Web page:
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'Rangoon': An impressively immersive film ( **** )

Film: 'Rangoon'; Director:Vishal Bhardwaj; Cast: Kangana Ranaut, Shahid Kapoor, Saif Ali Khan;

Bairavaa review

Rangoon is director Vishal Bhardwaj's monumental and rewarding work. It is a classic, weighed and measured by the style and manner of its narrative. Adapted from the English film "Casablanca", it is a simple romance triangle set in India, circa 1943, against the backdrop of World War II.

The plot, a trifle to hang the emotions on, involves an ex-actor turned film producer Rustom Billimoria aka Rusi (Saif Ali Khan), his lover and muse Julia (Kangana Ranaut) and the army personnel Jamadar Nawab Mallik (Shahid Kapoor) who is assigned to protect her during an arduous journey to the border, where she is deputed to entertain the Indian Army, serving under the British.

It is during this journey that the inevitable happens, she falls in love with Nawab Malik and soon realises that she is torn between the two.

The screenplay is well-designed. The narrative begins in a dispassionate tone but gradually during the course of the narrative, it emotionally hooks you on, making you root for every character.

The characters merging from various spectrums of society are deep, yet believable. They are well-etched and their backstories make them wholesome.

"Rangoon" is Kangana's canvas. She is the soul of the film as the perky actress modelled after the yesteryear's heroine Fearless Nadia. Her role is more difficult than it might appear. What she does here is as extraordinary in its own way as Nadia did during her times.

Her on-screen chemistry with Saif and Shahid is palpable. Kangana is downright luminescent and dives into her character's varied and heightened emotions with aplomb.

She has the chutzpah and spunk of Julia which seems natural. There are many scenes where she shines brilliantly. But the most striking of them all is the comic scene when she dances before the Japanese soldiers hoping to break the ice with them.

Shahid portrays Nawab Malik with all earnestness. With natural ease, he internalises his character and communicates his affection through his intense gaze. He is equally flawless in the action scenes.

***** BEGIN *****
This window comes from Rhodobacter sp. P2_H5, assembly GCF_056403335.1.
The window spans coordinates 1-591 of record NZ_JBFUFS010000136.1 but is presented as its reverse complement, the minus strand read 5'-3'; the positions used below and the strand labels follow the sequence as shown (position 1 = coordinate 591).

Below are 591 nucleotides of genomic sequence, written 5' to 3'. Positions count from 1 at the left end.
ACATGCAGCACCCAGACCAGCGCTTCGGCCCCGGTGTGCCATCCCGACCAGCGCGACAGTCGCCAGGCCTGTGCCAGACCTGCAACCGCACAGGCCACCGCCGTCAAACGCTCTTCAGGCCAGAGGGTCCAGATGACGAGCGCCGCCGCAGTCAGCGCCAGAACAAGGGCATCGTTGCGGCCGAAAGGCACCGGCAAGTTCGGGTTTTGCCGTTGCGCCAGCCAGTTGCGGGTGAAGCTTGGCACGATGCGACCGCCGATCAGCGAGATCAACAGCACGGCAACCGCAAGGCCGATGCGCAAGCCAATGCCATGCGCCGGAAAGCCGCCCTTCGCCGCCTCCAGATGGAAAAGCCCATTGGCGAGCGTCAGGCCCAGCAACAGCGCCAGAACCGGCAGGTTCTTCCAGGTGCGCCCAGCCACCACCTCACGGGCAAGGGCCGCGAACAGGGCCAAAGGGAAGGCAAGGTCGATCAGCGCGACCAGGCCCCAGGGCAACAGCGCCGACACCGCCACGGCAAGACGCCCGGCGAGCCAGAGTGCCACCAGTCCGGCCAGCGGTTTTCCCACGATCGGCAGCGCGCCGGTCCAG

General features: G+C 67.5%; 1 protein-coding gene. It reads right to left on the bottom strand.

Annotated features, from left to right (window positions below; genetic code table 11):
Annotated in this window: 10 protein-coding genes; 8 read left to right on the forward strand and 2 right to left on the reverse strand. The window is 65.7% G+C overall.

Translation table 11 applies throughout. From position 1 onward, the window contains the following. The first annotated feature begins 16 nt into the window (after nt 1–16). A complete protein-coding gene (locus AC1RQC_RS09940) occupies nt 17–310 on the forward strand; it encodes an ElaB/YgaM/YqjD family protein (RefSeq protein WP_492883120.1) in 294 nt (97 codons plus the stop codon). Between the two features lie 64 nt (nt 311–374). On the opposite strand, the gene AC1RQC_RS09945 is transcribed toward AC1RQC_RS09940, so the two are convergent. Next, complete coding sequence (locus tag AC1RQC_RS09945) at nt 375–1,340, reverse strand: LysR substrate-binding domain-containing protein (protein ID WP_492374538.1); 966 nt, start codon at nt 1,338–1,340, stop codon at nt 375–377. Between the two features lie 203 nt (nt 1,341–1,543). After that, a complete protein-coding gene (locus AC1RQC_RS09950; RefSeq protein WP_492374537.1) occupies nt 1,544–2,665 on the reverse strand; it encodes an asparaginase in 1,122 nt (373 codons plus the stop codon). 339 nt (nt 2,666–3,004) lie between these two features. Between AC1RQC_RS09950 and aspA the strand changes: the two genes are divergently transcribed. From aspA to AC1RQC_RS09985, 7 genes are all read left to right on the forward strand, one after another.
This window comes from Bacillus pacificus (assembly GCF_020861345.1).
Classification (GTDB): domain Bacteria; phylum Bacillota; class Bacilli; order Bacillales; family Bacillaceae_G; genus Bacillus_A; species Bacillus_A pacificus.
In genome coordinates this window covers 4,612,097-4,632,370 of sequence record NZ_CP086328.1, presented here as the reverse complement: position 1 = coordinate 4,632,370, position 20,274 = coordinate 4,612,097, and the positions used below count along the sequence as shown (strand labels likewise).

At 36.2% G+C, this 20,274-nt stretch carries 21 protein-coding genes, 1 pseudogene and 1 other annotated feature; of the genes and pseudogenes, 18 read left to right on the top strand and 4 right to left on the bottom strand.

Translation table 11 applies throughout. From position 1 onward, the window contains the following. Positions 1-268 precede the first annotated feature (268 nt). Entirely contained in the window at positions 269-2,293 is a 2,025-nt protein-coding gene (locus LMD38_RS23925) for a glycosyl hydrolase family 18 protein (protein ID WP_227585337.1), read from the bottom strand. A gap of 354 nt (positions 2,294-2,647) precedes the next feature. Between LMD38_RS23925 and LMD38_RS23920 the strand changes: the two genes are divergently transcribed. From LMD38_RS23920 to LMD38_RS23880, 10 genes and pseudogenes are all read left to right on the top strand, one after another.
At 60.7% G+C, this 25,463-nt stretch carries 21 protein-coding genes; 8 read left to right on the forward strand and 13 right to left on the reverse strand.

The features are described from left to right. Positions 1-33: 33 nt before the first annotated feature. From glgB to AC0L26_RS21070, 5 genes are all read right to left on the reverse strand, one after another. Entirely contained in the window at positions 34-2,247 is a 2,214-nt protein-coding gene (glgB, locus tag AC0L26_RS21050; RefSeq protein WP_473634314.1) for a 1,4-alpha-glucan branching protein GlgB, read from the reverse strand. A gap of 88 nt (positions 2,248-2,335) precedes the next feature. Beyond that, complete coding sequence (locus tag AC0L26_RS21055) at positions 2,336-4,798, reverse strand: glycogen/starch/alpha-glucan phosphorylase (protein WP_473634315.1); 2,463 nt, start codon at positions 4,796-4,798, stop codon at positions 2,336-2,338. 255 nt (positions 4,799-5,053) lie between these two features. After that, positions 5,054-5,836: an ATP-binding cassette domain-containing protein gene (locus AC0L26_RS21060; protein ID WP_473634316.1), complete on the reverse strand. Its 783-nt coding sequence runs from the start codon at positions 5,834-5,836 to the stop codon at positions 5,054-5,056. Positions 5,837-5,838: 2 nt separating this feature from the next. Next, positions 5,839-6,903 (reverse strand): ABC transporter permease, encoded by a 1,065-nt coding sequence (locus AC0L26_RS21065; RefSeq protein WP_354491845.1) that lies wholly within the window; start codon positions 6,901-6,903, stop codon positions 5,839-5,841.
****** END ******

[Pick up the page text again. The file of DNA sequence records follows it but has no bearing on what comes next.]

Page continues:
Saif does not have much to do. As Rustom Billimoria, he plays the aristocratic producer with elan. He is convincing as the chauvinist lover yet deeply in love who is willing to go to any lengths to get his lady-love back.

British actor Richard McCabe as Major General Harding is spot on with his dialogues peppered with Hindi. He leaves his mark on-screen with flourish.

The rest of the supporting cast too are pitch perfect and some of their scenes, in their own ways are equally tender and stirring, be it when Zulfi, the make-up artiste and Julia's confidante, is mercilessly shot, the Japanese soldier held captive by Nawab and Julia makes a desperate attempt at a getaway and when the woman soldier is killed before her son.

Visually, the look and feel of the film is magnificent yet simply realistic. The landscape is beautifully exploited and the period created by Production Designers Subrata Chakraborthy and Amit Ray along with Dolly Ahluwalia's striking costumes captured by Pankaj Kumar's cinematography, are rich and rewarding.

The songs "Bloody hell" and "Mere miyan gaye England" are beautifully choreographed as well as picturised, while "Yeh ishq hai' is soulful. Also, Bhardwaj's lavish score tugs at your heartstrings as it complements the visuals.

Overall, "Rangoon" masterfully weaves a drama that keeps you enraptured till the very end.

'Dangal': Phogat's Sake, Can't Help Falling In Love With Dangal ( ***** )

Film: 'Dangal'; Director:Nitesh Tiwari; Cast: Aamir Khan, Sakshi Tanwar, Fatima Sana Shaikh, Sanya Malhotra

Dangal review

There are outstanding films. Then there is "Dangal". A film so rich in the flavours of homegrown emotions you feel you are floating in a field of aromatic sensation for close to three hours without feeling manipulated. You come away from this experience so moved and so much wiser that you wonder why cinema can't be so rewarding more often.

But then again, if every other film was a "Dangal" how would we know the difference?

There I go, raving about a film which, let me state right away, will be remembered by posterity as one of the landmarks of Indian cinema in the same breath as, say "Mother India", "Sholay" or "Lagaan". Yes, "Dangal" has that kind of an impact. Not because it has anything new to say. On the surface it is another rags-to-riches sports film where a girl, Geeta Phogat, from a small dusty town of Haryana brings the gold medal in wrestling to India.